One of the more pricey cuts of meat that patrons can order in many steakhouse or fine dining establishments is prime rib. A properly cooked prime rib has a flavorful crust on the outside and is pink or red in the center, depending on the customer's taste. Prime rib comes from the standing rib roast, which is part of the rib primal cut of a beef cow. To achieve an ideal prime rib cut or other rib roast slices, cook the standing rib at a high temperature. To do this, roast the meat in an oven or use a rotisserie, either on a grill or as a stand-alone rotisserie oven.
Preheat the oven to 450 degrees Fahrenheit. Move the top rack in the oven to the lowest level, removing any other racks, if necessary.
Rinse the standing rib roast under cool running water. Pat the meat dry using paper towel. Lightly score the surface of the meat, at 1/8-inch-deep or less, using a knife in a criss-cross manner. Allow the meat to sit at room temperature for at least 30 minutes, up to 2 hours, to ensure it cooks evenly.
Season the surface of the meat. Using salt and ground black pepper is often all the seasoning you need; additional spices and seasonings to consider include onion powder, garlic powder, or paprika.
Place the standing rib roast on the roasting pan with the fat side up, ribs down. Place the pan into the oven. Cook the standing rib roast for 20 minutes, turning the meat with tongs every five minutes to sear all four sides of the meat.
Reduce the heat of the oven to 325 degrees. Cook the standing rib roast with the rib side down until an internal temperature of 120 degrees, for rare, is reached. Use an instant-read thermometer to determine the meat's temperature. Cook 5 or 10 minutes longer for medium rare.
Remove the meat from the oven and from the broiler pan. Allow the meat to rest for 10 minutes to allow for carryover cooking and to allow the inner juices to redistribute within the meat.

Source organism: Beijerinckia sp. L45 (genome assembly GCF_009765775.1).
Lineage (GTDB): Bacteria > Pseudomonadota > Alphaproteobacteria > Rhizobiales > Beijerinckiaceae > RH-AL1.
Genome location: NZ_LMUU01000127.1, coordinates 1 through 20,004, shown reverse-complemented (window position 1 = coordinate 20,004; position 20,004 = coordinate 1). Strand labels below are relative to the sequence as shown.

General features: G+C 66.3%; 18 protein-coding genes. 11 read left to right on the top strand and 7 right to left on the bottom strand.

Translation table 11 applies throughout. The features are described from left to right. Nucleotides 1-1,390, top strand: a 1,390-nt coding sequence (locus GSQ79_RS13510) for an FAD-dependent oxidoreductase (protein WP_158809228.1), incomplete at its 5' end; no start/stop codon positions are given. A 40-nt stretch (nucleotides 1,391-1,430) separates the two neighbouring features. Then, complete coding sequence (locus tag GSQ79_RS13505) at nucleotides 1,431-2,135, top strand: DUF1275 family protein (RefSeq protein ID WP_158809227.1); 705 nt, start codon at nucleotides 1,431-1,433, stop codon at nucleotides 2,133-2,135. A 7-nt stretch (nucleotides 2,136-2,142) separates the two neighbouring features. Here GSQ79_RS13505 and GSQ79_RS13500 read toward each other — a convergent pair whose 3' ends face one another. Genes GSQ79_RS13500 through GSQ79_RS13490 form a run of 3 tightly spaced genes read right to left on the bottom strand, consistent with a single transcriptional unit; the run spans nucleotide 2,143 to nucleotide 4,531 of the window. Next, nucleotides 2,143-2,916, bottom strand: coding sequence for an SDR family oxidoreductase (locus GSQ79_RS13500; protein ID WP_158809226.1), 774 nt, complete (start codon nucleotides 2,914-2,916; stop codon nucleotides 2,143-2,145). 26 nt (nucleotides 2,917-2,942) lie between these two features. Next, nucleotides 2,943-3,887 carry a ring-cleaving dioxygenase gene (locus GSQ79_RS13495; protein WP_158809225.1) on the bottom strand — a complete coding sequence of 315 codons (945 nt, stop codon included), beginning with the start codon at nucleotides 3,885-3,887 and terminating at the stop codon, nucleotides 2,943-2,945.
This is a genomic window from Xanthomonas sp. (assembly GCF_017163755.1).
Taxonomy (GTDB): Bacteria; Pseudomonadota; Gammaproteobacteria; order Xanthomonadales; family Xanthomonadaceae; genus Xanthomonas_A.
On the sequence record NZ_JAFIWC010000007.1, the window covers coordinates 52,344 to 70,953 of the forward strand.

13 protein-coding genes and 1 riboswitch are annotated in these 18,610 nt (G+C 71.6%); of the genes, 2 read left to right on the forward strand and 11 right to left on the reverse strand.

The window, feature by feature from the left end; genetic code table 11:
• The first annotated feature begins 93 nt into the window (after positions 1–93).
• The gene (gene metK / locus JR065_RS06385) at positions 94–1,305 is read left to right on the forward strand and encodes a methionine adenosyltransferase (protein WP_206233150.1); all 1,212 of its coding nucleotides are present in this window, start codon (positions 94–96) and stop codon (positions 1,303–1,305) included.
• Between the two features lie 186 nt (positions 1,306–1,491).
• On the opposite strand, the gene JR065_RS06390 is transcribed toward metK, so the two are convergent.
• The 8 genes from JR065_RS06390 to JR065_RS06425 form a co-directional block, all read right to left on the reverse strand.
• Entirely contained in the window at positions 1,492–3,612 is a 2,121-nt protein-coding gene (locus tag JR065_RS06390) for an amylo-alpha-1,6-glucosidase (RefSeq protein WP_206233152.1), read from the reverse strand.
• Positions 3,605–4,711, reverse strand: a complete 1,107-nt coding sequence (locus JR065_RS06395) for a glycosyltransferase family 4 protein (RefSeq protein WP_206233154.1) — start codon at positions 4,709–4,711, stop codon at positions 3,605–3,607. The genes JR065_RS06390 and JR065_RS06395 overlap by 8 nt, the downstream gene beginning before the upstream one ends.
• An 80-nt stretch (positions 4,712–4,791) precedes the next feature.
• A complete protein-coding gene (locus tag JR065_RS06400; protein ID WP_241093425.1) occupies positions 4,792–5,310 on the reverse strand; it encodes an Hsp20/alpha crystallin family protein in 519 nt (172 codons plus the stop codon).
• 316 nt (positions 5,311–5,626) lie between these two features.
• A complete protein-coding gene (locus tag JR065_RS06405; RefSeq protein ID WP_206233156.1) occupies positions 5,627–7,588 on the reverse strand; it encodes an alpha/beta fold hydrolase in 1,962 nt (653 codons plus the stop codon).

Preheat the grill on high heat if using a gas grill; if using a rotisserie oven, no preparations are necessary.
Rinse the standing rib roast and pat the meat dry. Score a criss-cross pattern, cutting 1/8-inch-deep or less, into the surface of the meat. Allow the meat to sti at room temperature for 30 minutes to 2 hours to ensure it cooks evenly.
Season the meat with your choice of seasonings. Place the standing rib roast on the rotisserie forks so that the meat is centered. Place the forks on the spit if using a grill, and begin roasting by turning on the rotisserie. If using a stand-alone rotisserie oven, turn on the oven and set it for 13 to 15 minutes per pound for rare and 16 to 18 minutes per pound for medium.
Cook the standing rib roast until an internal temperature of at least 120 degrees is reach on an instant-read thermometer. Remove the standing rib roast from the rotisserie and let the meat rest for 10 minutes to allow the inner juices to redistribute and for carryover cooking.
Based in Virginia Beach, Mark S. Baker has been working in editorial for more than 20 years. He has served as a writer and editor for publications such as the "Houston Post," "Boca Raton News" and "Interactive Week," among others. Baker also has a culinary arts degree from Johnson & Wales University and has his own catering business.
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